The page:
tlhIngan-Hol Archive: Wed Oct 20 05:57:04 1993
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Re: Compound Words & -ghach
On Oct 19, 7:09pm, email@example.com wrote:
> Subject: Compound Words & -ghach
> I don't think chovghach is required. At one point I was using -ghach
> on almost every other word. According to 4.2.9 in the addendum to TKD,
> it says that it's unknown if every verb may also be used as a noun, but
> that verbs with suffixes may definitely NOT be used as a noun. However,
> since "chov" (examination) didn't require any suffixes, -ghach isn't
> necessary. Please correct me if I'm wrong, but that's the way 4.2.9
> seems to read.
I think this is a strong interpretation of 4.2.9 (page 175) based on a
weak premise. While it is true that SOME verbs MAY be used as nouns if they
have no suffixes, it does not follow that ALL verbs can be used as nouns if
they do not have suffixes. I can see that interpretation of the text, but the
text in this case is ambiguous at best and the ramifications of this
interpretation are quite ugly. Since it is quite normal for verbs to exist in
sentences without any affixes, the ambiguity of having them interpreted as
either nouns or verbs is simply confusing. Since -ghach eliminates such an
ambiguity, I would think it might be considered preferable for clarity even
if no other affixes were involved.
I had a similar English example just last week. A housemate wrote "oil
lamp" on the white board in the kitchen. I added, "and grease monkey" after
it. I thought it was a clever accentuation of the ambiguity of "oil" as both
a verb and a noun (acting as an adjective). Nobody got it. They just think
I'm weird (and they are probably right). Still, encouraging this kind of
ambiguity in a language people can scarcely understand WITHOUT it does not
feel like a positive change.
> >"programming language" I might translate: "ghunghach Hol", "language
> >of 'programming-a-computer'". "ghuntaHghach" would be something like
> >"the act of programming a computer which proceeds without definite
> Well, you wouldn't need -ghach for "ghun" (program). And "ghun Hol" would
> translate "language of the program". Perhaps "ghunmey Holmey" (languages
> of programs). I can buy that one. But then how would you associate THAT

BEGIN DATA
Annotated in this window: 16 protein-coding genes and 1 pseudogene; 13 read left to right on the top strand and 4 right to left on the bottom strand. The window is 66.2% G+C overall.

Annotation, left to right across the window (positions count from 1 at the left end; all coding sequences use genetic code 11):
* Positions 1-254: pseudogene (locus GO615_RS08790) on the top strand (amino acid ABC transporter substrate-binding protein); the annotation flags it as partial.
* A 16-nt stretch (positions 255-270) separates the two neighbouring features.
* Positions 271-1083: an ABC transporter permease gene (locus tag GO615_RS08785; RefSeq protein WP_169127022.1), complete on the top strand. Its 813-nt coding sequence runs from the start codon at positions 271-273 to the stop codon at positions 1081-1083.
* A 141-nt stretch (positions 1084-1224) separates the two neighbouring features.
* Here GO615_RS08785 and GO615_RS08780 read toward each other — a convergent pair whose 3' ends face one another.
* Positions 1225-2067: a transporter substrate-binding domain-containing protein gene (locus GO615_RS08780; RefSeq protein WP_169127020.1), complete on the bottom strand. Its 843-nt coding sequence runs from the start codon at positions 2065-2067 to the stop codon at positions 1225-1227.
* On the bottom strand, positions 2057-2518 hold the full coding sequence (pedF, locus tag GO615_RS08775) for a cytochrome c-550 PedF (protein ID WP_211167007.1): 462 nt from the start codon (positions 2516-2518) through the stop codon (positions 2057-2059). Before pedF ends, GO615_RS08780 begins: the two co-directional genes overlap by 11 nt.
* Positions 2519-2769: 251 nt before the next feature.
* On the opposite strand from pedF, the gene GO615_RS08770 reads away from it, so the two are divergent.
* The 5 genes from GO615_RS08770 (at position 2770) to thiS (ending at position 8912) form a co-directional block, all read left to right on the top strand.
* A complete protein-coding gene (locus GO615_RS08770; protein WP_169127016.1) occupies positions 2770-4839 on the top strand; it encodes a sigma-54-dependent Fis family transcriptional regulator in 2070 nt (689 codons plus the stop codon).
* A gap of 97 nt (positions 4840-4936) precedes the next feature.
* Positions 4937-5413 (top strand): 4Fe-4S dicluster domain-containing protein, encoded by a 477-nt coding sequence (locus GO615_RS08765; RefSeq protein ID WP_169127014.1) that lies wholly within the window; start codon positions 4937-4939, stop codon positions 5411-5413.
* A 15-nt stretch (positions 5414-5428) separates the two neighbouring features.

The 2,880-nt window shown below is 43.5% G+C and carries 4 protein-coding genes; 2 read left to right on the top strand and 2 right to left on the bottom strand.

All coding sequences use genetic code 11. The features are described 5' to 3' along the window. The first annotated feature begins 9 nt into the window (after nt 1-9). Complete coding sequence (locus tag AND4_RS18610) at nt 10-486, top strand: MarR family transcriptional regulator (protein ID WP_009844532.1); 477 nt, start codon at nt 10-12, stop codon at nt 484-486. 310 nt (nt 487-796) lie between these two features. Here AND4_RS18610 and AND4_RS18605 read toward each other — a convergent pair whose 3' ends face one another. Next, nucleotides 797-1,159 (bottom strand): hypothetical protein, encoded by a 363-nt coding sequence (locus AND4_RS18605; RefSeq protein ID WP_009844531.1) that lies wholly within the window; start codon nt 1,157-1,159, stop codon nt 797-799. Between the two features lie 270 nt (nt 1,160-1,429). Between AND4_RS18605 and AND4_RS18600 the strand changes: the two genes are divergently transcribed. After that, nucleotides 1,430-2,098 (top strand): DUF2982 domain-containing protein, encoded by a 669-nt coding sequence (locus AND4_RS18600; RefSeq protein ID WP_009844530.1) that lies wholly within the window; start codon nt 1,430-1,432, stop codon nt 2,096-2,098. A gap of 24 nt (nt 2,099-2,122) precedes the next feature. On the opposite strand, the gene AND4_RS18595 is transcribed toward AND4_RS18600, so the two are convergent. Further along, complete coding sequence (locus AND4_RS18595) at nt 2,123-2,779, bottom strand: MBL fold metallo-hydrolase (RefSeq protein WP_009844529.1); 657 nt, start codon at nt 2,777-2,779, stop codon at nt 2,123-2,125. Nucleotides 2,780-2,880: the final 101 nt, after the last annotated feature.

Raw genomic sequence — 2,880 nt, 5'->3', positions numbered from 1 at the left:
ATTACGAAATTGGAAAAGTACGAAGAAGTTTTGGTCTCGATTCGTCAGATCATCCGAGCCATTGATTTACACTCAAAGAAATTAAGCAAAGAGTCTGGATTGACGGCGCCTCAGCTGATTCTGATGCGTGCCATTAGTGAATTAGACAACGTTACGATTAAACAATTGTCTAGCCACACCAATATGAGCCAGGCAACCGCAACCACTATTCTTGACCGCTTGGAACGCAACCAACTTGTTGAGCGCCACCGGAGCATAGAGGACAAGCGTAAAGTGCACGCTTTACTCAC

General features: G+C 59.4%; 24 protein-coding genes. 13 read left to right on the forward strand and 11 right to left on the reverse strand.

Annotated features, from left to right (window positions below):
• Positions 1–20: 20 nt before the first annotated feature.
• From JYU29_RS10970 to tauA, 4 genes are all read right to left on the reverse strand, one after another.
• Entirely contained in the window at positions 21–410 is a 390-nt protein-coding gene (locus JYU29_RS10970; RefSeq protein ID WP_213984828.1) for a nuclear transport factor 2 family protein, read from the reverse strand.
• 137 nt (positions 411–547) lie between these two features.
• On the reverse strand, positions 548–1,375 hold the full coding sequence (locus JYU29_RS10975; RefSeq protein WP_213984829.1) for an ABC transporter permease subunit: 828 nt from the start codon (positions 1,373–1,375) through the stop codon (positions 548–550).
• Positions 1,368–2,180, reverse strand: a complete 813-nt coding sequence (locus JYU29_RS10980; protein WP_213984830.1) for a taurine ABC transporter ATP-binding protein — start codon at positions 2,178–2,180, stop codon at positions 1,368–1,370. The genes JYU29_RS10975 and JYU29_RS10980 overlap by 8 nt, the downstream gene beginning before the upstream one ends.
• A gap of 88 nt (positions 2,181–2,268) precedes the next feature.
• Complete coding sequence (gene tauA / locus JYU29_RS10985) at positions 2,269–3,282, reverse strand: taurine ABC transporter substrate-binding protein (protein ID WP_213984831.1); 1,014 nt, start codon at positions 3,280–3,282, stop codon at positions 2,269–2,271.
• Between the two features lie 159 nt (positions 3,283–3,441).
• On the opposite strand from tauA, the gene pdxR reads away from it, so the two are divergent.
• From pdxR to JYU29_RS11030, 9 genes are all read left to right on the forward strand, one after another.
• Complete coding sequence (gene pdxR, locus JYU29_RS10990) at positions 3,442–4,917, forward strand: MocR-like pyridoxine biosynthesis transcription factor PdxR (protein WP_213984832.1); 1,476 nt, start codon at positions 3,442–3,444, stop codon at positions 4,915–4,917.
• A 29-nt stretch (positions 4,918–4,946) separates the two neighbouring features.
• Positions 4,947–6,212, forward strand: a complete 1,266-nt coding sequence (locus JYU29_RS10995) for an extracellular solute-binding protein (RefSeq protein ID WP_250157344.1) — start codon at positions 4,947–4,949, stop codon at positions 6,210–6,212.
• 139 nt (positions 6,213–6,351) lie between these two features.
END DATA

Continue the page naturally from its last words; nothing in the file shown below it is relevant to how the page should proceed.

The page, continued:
> with "paQDI'norgh" (teachings, I'm using this for "class"). Would that
> be, perhaps "paQDI'norgh ghun HolvaD" (or do I have "paQDI'norgh" on the
> wrong side?)
I tend to think most people would translate "ghun Hol" as "The language
programs", which is syntactically valid, but semantically gibberish.
"Language" is subject. "Programs" is verb. Maybe in future technologies,
languages will become capable of programming computers all by themselves, but
at this point, I doubt we would still call such an entity a language. Even
"ghunghach Hol" is weird because it means "language of the program" or
"program's language", in which case, it might be better to call it "ghunwI'
Hol", since it is the programmer who "speaks" the language, not the program
> >I don't think there are rules for making arbitrary new compound words,
> >so we have to stick to N-N constructions.
> Well, they're discussed in TKD 3.2.1, and although Okrand doesn't say that
> you can't, he also does not imply in the least that you can't. I think
> most people would argue that you can.
For what it's worth, I agree. It is the only solution to a limited
vocabulary. It allows for wonderful words, like the Cherokee word for
"automobile" which translates literally as "it stares." A while back, there
was a wonderful Klingon compound word for "scuba diving"...
> >Yes, it does appear there isn't an easy way to make adjectives out of
> >nouns. Again, I don't think we can arbitrarily construct new compound
> >nouns, espeically if one of the constituents is a -ghach form.